President Trump almost admitted Monday that he is failing on his agenda. Then he caught himself.
Points for honesty, I guess. If there was one microcosm of Trump's attitude toward blame acceptance, this was it. In the span of a few seconds, Trump served notice that he separates himself from any responsibility for what Congress does or doesn't do. It's all on them.
This is quite a different tune than Trump was singing when President Obama was in the same situation in his first two years (yes, Obama had more Democratic senators, but he only had 60 votes for a few months):
And while this might be the most transparent bit of blame-shifting from Trump yet, it's certainly not the first time he's done it:
- He has talked repeatedly about the really “bad hand” he was dealt as president.
- He blamed the far right for an Obamacare repeal bill failing in the House in March.
- In June, he said the Justice Department should have defended his more stringent travel ban rather than the “watered down” version after the latter was halted by a court.
- He blamed Senate Majority Leader Mitch McConnell (R-Ky.) and House Speaker Paul Ryan (R-Wis.) for the debt-ceiling “mess,” saying they should have tied the increase to a Veterans Affairs bill — despite never lodging that idea publicly.
- He has repeatedly suggested Puerto Rico is somewhat to blame for its current crisis, especially given how faulty its economic situation and infrastructure were before Hurricane Maria.
- He has blamed Sens. John McCain (R-Ariz.) and Thad Cochran (R-Miss.) for the failure of the Senate to pass the health-care bill, suggesting that McCain switched his vote at the last moment unbeknownst to anyone (wrong) and that it would have passed if Cochran weren't hospitalized (wrong again).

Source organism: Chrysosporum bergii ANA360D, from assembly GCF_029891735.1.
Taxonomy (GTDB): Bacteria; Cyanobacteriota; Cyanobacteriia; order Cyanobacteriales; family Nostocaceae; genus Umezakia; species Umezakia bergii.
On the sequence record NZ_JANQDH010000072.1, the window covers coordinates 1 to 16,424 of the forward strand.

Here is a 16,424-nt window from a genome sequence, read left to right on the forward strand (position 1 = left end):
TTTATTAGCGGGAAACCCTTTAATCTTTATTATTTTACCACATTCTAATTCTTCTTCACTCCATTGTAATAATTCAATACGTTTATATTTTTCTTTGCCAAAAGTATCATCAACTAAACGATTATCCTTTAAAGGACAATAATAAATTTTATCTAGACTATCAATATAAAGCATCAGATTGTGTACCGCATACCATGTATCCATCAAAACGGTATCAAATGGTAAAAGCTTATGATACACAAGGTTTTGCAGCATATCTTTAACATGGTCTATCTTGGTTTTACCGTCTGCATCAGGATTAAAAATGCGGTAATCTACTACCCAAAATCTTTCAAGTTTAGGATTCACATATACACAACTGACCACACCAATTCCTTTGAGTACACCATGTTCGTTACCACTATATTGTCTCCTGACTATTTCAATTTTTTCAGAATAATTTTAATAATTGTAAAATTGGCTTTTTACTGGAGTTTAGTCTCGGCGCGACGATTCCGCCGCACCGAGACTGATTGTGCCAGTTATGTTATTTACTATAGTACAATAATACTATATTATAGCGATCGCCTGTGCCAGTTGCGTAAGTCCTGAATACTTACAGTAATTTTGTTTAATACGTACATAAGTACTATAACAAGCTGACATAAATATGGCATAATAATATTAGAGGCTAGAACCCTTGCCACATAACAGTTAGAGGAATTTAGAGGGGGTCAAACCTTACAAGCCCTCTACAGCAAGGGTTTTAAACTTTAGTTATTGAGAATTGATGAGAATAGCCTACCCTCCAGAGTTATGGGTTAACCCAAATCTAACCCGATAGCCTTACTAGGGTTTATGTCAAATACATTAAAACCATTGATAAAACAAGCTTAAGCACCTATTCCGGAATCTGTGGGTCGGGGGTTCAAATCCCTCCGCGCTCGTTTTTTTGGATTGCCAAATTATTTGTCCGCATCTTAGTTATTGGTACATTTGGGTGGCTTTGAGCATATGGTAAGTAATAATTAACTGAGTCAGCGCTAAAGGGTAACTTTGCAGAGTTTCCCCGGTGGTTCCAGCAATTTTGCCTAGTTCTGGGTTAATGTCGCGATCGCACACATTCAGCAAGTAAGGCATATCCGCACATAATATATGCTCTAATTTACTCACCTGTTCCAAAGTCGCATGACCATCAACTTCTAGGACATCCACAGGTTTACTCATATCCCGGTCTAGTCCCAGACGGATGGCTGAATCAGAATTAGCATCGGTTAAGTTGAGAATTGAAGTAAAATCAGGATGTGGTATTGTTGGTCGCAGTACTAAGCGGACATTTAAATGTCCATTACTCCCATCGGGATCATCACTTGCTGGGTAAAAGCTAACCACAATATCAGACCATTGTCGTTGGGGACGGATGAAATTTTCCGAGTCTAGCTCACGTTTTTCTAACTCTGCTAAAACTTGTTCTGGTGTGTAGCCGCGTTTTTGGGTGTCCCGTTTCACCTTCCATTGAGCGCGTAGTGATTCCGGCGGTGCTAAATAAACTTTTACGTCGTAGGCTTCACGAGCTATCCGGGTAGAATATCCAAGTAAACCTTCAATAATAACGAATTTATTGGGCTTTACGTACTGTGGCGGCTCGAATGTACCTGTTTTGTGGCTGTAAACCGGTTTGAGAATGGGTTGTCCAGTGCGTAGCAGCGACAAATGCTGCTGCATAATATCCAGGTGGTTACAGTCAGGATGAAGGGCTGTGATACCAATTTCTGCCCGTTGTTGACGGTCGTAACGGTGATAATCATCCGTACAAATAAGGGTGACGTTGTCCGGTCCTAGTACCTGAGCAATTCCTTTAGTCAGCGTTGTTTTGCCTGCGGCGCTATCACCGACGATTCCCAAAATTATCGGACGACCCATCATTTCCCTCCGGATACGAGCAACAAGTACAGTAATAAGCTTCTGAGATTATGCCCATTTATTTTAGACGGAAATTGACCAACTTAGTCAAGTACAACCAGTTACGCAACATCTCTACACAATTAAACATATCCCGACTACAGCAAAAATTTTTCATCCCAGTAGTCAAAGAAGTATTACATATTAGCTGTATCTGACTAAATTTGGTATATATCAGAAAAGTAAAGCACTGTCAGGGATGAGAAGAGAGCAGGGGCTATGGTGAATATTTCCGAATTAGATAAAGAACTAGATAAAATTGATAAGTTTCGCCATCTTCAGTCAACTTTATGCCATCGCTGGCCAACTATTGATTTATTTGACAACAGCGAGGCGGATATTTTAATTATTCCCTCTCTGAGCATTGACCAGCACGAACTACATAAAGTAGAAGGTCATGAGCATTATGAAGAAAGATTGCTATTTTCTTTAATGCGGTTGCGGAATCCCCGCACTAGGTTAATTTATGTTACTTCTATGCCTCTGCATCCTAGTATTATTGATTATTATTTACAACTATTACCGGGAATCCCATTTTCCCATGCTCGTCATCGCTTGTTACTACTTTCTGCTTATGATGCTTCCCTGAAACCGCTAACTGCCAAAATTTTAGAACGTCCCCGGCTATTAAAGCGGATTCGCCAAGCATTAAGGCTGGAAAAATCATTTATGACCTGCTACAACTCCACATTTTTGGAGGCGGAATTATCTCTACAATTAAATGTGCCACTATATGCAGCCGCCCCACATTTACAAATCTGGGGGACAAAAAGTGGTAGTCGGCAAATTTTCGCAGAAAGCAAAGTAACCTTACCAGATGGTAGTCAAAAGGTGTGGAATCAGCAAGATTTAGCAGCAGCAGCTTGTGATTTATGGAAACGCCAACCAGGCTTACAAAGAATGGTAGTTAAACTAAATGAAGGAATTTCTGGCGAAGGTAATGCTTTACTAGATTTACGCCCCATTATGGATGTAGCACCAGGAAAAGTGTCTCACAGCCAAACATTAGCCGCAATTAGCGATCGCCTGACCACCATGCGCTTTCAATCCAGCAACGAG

- He blamed his staff for feeding him a bad talking point about the size of his election win.
- He suggested “the generals” were responsible for the botched raid in Yemen that led to the death of Ryan Owens. “They lost Ryan,” he said, again pulling out the t-word.
(This is necessarily a partial list.)
Look: It's fine to note that things aren't completely under your control as president — we don't have a dictator — but presidents do get a chance to exert influence over the things the country talks about and Congress passes. The president can bring to bear plenty of pressure when it comes to swaying wavering lawmakers. When it comes to health care, Trump needed only to help win over skeptical Republican senators.
But Trump has shown considerably less interest in providing a helping hand to McConnell and Ryan than he has in absolving himself of the blame for their failures to produce. He has frequently given conflicting signals about what he wants to see from the health-care effort, has feuded with senators who provide key votes — often after the bills have already failed — and has generally shown very little interest in policy details. It's one thing to not be a details guy; it's another to seem completely clueless about what's working its way through Congress at any given moment. Trump is almost always far to the latter end of the spectrum.
Shortly after making the comments above, Trump also suggested he understood why his former top White House aide, Steve Bannon, would target a bunch of Republican incumbents in primaries. That's a message that has to have the National Republican Senatorial Committee screaming right now. But Trump seems to be attempting in one fell swoop something he's failed to do on an individual basis when it has counted — win the votes of key lawmakers using his bully pulpit.
And at it's core, it's more a sign of desperation than it is of his power as president. To be clear: The president admitted Monday that he's been neutered in the Oval Office. And whether you think he shoulders lots of blame or even just a little, he certainly carries at least some of the blame for that.